All companies with EU operations, wherever headquartered, will have to establish whether they are an EU PIE or have an EU PIE in their group. For help on how to determine if you are a PIE, see our guide EU audit legislation: Understanding the legislation and how it will affect you.

Q

What are the periods for mandatory rotation of auditors?

A

  • Auditors may be appointed for an initial term of up to 10 years maximum.
  • Member States may extend this period to a maximum of 20 years if a tender process is conducted at the end of the initial term.
  • Member States may extend the initial term up to a maximum of 24 years if there is a joint audit.

Member States have a range of options at their disposal. An understanding as to how Member States have adopted these options is essential in applying the legislation.

Q

What are the limitations on non-audit services (NAS)?

A

The legislation introduces significant new restrictions on the types of NAS a PIE can obtain from its auditor.

Member States have the option to add to the list of prohibited services and may also regulate those services that are still permitted.

NAS are limited to 70% of a PIE’s average audit fees over the last three years. Member States may elect to be more restrictive.

For the list of prohibited NAS, see Article 5.1 of the Regulation.

Q

Over the transition, when does the “clean period” start to apply in relation to services that fall within the definition of Article 5(1)(e)?

A

Based on the 1 October written reply from Commissioner Jonathan Hill to a written question from Member of the European Parliament Kay Swinburne, we understand that the new regime applies to the first financial year starting on or after 17 June 2016, which will be when the requirements, including the cooling-in for the previous financial year, will be assessed. For example, where the first audit within the new regime is the year ending 31 December 2017, then the auditor should have ceased to provide the Article 5.1 (e) services by 1 January 2016.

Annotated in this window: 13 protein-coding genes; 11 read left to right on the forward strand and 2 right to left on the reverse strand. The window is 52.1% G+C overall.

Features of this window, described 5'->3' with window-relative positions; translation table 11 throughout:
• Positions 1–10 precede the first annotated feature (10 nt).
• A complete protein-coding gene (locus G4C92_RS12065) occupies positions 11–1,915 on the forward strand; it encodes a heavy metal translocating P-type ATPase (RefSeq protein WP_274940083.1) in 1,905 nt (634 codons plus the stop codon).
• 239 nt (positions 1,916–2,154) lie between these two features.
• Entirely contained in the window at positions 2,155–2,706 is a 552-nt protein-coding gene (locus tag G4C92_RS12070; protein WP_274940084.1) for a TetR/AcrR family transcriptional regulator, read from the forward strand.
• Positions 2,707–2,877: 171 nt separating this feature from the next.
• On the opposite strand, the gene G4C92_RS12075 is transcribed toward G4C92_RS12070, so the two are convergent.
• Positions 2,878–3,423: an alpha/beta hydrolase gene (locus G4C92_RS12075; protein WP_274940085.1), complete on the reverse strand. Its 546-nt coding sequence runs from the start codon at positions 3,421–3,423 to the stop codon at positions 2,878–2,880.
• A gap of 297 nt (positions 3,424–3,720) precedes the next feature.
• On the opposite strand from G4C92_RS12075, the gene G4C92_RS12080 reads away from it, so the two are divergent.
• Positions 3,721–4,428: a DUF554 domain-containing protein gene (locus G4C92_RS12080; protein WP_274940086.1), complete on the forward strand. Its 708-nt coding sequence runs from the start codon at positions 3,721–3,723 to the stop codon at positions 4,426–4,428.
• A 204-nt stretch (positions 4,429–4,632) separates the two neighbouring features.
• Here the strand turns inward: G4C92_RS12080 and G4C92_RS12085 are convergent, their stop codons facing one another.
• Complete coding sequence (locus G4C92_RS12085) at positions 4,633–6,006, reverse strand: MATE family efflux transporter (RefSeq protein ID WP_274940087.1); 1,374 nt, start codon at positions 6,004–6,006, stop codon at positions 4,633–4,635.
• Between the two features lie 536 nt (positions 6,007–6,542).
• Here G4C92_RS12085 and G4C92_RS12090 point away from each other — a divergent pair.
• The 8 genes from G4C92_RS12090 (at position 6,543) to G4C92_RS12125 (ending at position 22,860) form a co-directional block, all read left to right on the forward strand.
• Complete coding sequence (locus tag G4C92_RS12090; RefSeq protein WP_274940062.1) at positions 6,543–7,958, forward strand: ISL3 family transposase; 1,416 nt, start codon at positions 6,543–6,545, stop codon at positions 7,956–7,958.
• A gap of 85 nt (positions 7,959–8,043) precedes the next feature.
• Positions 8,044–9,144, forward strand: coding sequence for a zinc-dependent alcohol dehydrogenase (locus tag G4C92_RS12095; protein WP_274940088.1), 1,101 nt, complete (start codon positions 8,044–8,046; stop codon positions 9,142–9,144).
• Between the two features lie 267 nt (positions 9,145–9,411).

The specific services caught by the cooling-in period are “designing and implementing internal control or risk management procedures related to the preparation and/or control of financial information or designing and implementing financial information technology systems.”

Q

What are the NAS that may be permitted by derogation?

A

Member States have an option to allow certain valuation and tax services provided that these services have no direct effect, or have an immaterial effect either separately or in the aggregate, on the audited financial statements. In addition, the estimation of the effect on the audited financial statements must be comprehensively documented and the principles of independence must be complied with. See Article 5.3 of the Regulation.

Q

Are there any changes to the role of the audit committee?

A

In reality, most of the requirements set out in the legislation are being performed today; the only change is that these requirements are now enshrined in law although the new audit tendering requirements (see Article 16 of the Regulation) are quite prescriptive.

An important change is the submission of an additional and more detailed report on the results of the statutory audit to the audit committee. To some extent, the role of the audit committee has been strengthened. However, in the areas of mandatory firm rotation and prohibited NAS, the legislation has removed the audit committee’s right to decide.


1Directive 2014/56/EU of the European Parliament and of the Council of 16 April 2014 amending Directive 2006/43/EC on statutory audits of annual accounts and consolidated accounts Text with EEA relevance

2Regulation (EU) No 537/2014 of the European Parliament and of the Council of 16 April 2014 on specific requirements regarding statutory audit of public-interest entities and repealing Commission Decision 2005/909/EC Text with EEA relevance